Read story.

Toxoplasma Infection Increases Risk of Schizophrenia

"Findings from what is believed to be the largest comparison of blood samples collected from healthy individuals and people with schizophrenia suggest that infection with the common Toxoplasma gondii parasite, carried by cats and farm animals, may increase the risk of schizophrenia..."

Story here.

ProtozoaDB: dynamic visualization and exploration of protozoan genomes

Nucleic Acids Res. 2008 Jan;36(Database issue):D547-52. Epub 2007 Nov 2

ProtozoaDB: dynamic visualization and exploration of protozoan genomes

Dávila AM, Mendes PN, Wagner G, Tschoeke DA, Cuadrat RR, Liberman F, Matos L, Satake T, Ocaña KA, Triana O, Cruz SM, Jucá HC, Cury JC, Silva FN, Geronimo GA, Ruiz M, Ruback E, Silva FP Jr, Probst CM, Grisard EC, Krieger MA, Goldenberg S, Cavalcanti MC, Moraes MO, Campos ML, Mattoso M.

Oswaldo Cruz Institute, FIOCRUZ, CCB, Federal University of Santa Catarina (UFSC), ACBS/UNOESC/SC, COPPE, Federal University of Rio de Janeiro, Brazil.

ProtozoaDB ( is being developed to initially host both genomics and post-genomics data from Plasmodium falciparum, Entamoeba histolytica, Trypanosoma brucei, T. cruzi and Leishmania major, but will hopefully host other protozoan species as more genomes are sequenced. It is based on the Genomics Unified Schema and offers a modern Web-based interface for user-friendly data visualization and exploration. This database is not intended to duplicate other similar efforts such as GeneDB, PlasmoDB, TcruziDB or even TDRtargets, but to be complementary by providing further analyses with emphasis on distant similarities (HMM-based) and phylogeny-based annotations including orthology analysis. ProtozoaDB will be progressively linked to the above-mentioned databases, focusing in performing a multi-source dynamic combination of information through advanced interoperable Web tools such as Web services. Also, to provide Web services will allow third-party software to retrieve and use data from ProtozoaDB in automated pipelines (workflows) or other interoperable Web technologies, promoting better information reuse and integration. We also expect ProtozoaDB to catalyze the development of local and regional bioinformatics capabilities (research and training), and therefore promote/enhance scientific advancement in developing countries.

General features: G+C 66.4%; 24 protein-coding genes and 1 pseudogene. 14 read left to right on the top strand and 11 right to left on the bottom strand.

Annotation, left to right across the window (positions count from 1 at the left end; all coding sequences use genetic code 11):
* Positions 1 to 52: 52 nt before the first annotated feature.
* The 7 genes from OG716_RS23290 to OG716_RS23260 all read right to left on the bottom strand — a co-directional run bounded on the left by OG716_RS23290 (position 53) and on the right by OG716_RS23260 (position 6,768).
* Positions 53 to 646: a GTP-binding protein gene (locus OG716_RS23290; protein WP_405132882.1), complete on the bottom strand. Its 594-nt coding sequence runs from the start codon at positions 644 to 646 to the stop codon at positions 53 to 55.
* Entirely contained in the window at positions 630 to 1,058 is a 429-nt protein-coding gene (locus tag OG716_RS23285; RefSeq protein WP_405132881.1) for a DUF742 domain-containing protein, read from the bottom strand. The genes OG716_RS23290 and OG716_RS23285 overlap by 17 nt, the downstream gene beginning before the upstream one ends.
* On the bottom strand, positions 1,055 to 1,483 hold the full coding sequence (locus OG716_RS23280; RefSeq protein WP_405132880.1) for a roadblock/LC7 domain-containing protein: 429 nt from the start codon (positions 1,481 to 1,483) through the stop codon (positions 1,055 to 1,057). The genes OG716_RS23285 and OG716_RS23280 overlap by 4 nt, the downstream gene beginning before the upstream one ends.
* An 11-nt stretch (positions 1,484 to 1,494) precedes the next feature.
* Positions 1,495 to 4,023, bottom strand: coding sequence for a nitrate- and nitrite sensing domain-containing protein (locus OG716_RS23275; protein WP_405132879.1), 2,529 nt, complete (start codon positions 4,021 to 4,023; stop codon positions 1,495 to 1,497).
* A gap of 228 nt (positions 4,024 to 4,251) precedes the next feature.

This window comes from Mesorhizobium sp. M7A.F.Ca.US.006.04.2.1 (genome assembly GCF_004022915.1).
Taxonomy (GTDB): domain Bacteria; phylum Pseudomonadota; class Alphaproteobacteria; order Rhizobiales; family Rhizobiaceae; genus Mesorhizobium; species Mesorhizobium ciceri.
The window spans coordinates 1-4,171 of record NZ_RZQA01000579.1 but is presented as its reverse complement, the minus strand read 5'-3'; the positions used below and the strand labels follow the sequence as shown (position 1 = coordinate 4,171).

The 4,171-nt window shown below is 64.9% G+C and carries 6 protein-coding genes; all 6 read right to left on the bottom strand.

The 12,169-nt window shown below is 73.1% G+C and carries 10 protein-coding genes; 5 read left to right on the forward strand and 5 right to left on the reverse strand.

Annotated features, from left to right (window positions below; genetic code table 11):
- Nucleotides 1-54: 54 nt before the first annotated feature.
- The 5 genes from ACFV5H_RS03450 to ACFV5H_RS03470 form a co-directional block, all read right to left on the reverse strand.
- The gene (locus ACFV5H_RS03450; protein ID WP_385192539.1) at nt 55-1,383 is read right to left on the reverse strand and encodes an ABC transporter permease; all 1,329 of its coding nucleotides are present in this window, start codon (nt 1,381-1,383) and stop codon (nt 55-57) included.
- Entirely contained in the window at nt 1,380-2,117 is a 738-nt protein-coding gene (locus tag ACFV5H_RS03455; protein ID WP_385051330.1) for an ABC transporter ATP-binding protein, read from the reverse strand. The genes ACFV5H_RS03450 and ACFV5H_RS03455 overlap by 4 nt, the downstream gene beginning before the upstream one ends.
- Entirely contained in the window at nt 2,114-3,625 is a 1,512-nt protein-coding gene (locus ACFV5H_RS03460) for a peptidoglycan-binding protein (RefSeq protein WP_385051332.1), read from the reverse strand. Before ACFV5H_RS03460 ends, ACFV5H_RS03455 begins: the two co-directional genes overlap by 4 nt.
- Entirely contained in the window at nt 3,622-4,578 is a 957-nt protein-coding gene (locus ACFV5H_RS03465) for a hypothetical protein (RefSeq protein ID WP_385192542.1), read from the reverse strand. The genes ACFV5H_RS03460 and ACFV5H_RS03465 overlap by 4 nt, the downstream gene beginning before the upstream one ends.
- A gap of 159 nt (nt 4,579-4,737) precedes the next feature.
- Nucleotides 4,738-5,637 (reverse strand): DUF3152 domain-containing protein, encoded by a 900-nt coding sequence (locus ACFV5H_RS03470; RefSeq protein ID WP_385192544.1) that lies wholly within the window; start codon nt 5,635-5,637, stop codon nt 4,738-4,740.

Publication Types:
Research Support, N.I.H., Extramural
Research Support, Non-U.S. Gov't

PMID: 17981844 [PubMed - in process]

An emerging cyberinfrastructure for biodefense pathogen and pathogen-host data

Nucleic Acids Res. 2008 Jan;36(Database issue):D884-91. Epub 2007 Nov 4

An emerging cyberinfrastructure for biodefense pathogen and pathogen-host data

Zhang C, Crasta O, Cammer S, Will R, Kenyon R, Sullivan D, Yu Q, Sun W, Jha R, Liu D, Xue T, Zhang Y, Moore M, McGarvey P, Huang H, Chen Y, Zhang J, Mazumder R, Wu C, Sobral B.

Virginia Bioinformatics Institute at Virginia Polytechnic Institute and State University, Washington Street (0477), Blacksburg, VA 24061, USA.